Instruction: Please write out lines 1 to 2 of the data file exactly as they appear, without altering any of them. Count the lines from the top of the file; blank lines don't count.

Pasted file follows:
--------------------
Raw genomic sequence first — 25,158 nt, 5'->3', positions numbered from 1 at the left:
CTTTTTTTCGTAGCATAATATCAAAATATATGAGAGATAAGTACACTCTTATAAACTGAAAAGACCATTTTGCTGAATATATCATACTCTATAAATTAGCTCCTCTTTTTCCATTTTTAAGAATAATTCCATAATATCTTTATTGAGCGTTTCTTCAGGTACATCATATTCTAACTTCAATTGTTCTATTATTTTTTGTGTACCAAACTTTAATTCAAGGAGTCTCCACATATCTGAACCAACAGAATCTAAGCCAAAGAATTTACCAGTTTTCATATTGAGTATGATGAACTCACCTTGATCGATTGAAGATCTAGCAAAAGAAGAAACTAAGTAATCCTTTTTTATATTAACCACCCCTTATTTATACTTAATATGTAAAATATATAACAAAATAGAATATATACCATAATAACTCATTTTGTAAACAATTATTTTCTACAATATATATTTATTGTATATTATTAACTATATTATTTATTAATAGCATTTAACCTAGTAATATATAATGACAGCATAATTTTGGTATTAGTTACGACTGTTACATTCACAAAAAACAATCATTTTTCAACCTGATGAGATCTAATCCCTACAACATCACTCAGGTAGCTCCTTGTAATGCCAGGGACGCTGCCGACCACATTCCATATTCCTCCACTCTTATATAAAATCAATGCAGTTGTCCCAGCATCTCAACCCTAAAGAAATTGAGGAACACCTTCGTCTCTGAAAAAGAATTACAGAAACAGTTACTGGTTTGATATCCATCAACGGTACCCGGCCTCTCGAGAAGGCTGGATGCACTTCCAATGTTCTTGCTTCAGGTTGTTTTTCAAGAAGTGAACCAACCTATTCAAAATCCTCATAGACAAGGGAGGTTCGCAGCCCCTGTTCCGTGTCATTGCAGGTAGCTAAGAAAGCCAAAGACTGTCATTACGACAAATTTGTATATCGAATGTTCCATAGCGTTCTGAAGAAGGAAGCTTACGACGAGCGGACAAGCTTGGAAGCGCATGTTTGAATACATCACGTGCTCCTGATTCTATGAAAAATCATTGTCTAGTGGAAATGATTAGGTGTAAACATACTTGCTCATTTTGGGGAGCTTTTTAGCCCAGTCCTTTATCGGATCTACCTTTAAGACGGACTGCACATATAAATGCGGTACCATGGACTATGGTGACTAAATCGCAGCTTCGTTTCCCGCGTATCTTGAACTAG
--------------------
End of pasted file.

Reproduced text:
Raw genomic sequence first — 25,158 nt, 5'->3', positions numbered from 1 at the left:
CTTTTTTTCGTAGCATAATATCAAAATATATGAGAGATAAGTACACTCTTATAAACTGAAAAGACCATTTTGCTGAATATATCATACTCTATAAATTAGCTCCTCTTTTTCCATTTTTAAGAATAATTCCATAATATCTTTATTGAGCGTTTCTTCAGGTACATCATATTCTAACTTCAATTGTTCTATTATTTTTTGTGTACCAAACTTTAATTCAAGGAGTCTCCACATATCTGAACCAACAGAATCTAAGCCAAAGAATTTACCAGTTTTCATATTGAGTATGATGAACTCACCTTGATCGATTGAAGATCTAGCAAAAGAAGAAACTAAGTAATCCTTTTTTATATTAACCACCCCTTATTTATACTTAATATGTAAAATATATAACAAAATAGAATATATACCATAATAACTCATTTTGTAAACAATTATTTTCTACAATATATATTTATTGTATATTATTAACTATATTATTTATTAATAGCATTTAACCTAGTAATATATAATGACAGCATAATTTTGGTATTAGTTACGACTGTTACATTCACAAAAAACAATCATTTTTCAACCTGATGAGATCTAATCCCTACAACATCACTCAGGTAGCTCCTTGTAATGCCAGGGACGCTGCCGACCACATTCCATATTCCTCCACTCTTATATAAAATCAATGCAGTTGTCCCAGCATCTCAACCCTAAAGAAATTGAGGAACACCTTCGTCTCTGAAAAAGAATTACAGAAACAGTTACTGGTTTGATATCCATCAACGGTACCCGGCCTCTCGAGAAGGCTGGATGCACTTCCAATGTTCTTGCTTCAGGTTGTTTTTCAAGAAGTGAACCAACCTATTCAAAATCCTCATAGACAAGGGAGGTTCGCAGCCCCTGTTCCGTGTCATTGCAGGTAGCTAAGAAAGCCAAAGACTGTCATTACGACAAATTTGTATATCGAATGTTCCATAGCGTTCTGAAGAAGGAAGCTTACGACGAGCGGACAAGCTTGGAAGCGCATGTTTGAATACATCACGTGCTCCTGATTCTATGAAAAATCATTGTCTAGTGGAAATGATTAGGTGTAAACATACTTGCTCATTTTGGGGAGCTTTTTAGCCCAGTCCTTTATCGGATCTACCTTTAAGACGGACTGCACATATAAATGCGGTACCATGGACTATGGTGACTAAATCGCAGCTTCGTTTCCCGCGTATCTTGAACTAG